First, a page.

Kaiser Permanente Ohio, which employs about 1,600 people and is the smallest of the enterprises across the country run by health care juggernaut Kaiser Permanente, said in a news release it was choosing to transition its health plan and healthcare operations to Catholic Health Partners “after careful consideration of patient needs and the state's changing health care environment.”
Terms of the transaction were not disclosed, but the news release issued by both organizations said several steps, including regulatory approval, must be taken over the coming months before the deal is finalized. The resulting organization would continue to provide care for more than 80,000 members enrolled in Kaiser Permanente Ohio's health plan.
Officials said it was too early to say whether the pending deal would result in layoffs.
“Catholic Health Partners' mission is closely aligned with ours, as they, too, are dedicated to delivering high-quality, affordable care for their patients while providing tangible benefits to the communities they serve,” said Patricia D. Kennedy-Scott, regional president of Kaiser Foundation Health Plan of Ohio, in the release. “As a statewide organization, CHP possesses unique advantages, including the presence in Ohio, scale, and a track record of quality and cost-effectiveness needed to perpetuate our legacy and care for our members.”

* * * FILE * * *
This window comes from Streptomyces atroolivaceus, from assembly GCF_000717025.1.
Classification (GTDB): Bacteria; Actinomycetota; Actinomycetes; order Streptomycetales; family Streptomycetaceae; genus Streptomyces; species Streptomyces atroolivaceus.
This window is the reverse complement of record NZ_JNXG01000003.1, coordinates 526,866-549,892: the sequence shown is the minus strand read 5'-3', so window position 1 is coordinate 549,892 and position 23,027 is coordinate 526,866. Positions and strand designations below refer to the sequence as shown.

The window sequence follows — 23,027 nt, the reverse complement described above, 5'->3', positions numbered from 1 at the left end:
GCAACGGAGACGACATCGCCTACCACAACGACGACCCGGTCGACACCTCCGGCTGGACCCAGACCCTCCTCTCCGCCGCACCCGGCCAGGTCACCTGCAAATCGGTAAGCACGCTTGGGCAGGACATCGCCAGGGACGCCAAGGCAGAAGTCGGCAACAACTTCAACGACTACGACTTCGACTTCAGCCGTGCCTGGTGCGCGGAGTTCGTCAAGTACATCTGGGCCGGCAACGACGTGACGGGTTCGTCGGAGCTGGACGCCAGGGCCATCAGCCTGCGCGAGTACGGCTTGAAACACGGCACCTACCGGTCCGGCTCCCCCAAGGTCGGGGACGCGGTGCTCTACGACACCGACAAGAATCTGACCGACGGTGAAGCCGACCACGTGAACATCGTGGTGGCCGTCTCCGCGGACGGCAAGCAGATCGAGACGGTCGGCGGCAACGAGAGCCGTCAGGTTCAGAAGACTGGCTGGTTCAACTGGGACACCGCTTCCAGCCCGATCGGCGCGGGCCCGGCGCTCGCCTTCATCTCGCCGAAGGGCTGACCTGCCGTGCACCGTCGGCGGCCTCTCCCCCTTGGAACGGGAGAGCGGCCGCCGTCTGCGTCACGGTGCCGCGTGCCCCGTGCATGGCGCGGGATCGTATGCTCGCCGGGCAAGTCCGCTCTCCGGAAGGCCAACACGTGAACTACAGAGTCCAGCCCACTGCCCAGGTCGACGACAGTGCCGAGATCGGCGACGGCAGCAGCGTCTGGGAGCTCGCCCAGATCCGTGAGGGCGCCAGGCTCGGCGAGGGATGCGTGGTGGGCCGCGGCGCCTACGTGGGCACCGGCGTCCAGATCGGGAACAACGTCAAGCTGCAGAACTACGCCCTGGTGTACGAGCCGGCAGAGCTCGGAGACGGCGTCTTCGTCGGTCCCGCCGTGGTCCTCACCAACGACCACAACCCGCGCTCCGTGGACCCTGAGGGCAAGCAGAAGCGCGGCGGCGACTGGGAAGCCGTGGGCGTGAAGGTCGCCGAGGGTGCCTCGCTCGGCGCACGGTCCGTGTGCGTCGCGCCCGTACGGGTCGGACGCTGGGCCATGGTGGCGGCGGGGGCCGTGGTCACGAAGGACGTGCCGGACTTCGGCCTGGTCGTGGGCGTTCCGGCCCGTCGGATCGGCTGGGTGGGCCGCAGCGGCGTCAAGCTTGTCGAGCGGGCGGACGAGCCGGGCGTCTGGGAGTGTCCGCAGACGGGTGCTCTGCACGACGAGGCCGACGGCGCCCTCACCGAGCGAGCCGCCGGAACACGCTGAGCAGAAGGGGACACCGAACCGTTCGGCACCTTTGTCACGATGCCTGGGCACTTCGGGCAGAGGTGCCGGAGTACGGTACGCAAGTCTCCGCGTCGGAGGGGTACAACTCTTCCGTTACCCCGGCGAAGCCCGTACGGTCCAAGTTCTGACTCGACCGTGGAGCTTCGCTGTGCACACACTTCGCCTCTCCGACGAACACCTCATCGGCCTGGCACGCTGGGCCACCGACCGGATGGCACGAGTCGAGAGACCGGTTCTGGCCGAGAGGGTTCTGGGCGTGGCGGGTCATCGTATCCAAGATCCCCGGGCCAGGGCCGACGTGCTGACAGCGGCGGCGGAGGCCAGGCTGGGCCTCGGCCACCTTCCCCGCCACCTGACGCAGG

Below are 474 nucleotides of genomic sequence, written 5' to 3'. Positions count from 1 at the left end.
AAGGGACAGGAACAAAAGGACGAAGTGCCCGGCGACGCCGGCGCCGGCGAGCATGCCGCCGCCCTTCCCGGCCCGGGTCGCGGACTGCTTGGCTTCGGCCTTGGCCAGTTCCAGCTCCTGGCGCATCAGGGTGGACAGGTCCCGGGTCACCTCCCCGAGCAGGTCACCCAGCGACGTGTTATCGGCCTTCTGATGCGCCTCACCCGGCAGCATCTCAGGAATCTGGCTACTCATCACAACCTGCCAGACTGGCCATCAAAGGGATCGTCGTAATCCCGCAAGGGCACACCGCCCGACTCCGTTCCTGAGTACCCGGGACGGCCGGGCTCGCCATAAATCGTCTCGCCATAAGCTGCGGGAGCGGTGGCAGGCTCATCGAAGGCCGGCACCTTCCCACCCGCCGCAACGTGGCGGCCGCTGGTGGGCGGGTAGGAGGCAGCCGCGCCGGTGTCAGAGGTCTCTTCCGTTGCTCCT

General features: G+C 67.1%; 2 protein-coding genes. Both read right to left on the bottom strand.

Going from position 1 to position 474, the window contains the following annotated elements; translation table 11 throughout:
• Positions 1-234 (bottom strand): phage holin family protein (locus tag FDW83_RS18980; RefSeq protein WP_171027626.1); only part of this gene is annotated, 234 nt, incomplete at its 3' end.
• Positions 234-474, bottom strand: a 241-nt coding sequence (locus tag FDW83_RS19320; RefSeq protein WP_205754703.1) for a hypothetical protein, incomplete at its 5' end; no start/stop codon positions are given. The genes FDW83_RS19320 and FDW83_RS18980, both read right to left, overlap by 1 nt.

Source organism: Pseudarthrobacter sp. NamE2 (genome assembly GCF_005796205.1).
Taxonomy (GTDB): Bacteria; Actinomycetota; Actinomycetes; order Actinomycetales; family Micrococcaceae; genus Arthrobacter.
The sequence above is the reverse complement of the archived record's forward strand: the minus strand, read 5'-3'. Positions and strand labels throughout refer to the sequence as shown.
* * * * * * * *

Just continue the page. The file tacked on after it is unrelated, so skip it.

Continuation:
As part of the deal, Catholic Health Partners said it would acquire Kaiser Permanente's health plan but not Ohio Permanente Medical Group, which employs more than 200 physicians and allied health professionals who exclusively care for those enrolled in Kaiser's benefits offerings. Instead, Catholic Health Partners will offer employment to all the medical group's employees, said Liz Vogel, Catholic Health Partners' director of public relations.
Ms. Vogel said the newly formed organization would be re-branded once the acquisition was complete, though it was too early say what its name might be.